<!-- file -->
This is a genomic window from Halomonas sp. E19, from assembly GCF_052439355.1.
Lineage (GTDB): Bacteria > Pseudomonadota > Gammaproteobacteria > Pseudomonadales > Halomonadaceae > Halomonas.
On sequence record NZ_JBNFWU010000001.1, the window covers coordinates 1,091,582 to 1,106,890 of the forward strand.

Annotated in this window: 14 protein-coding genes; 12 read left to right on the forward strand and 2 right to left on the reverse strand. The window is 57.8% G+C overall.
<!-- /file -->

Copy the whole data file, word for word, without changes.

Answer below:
This is a genomic window from Halomonas sp. E19, from assembly GCF_052439355.1.
Lineage (GTDB): Bacteria > Pseudomonadota > Gammaproteobacteria > Pseudomonadales > Halomonadaceae > Halomonas.
On sequence record NZ_JBNFWU010000001.1, the window covers coordinates 1,091,582 to 1,106,890 of the forward strand.

Annotated in this window: 14 protein-coding genes; 12 read left to right on the forward strand and 2 right to left on the reverse strand. The window is 57.8% G+C overall.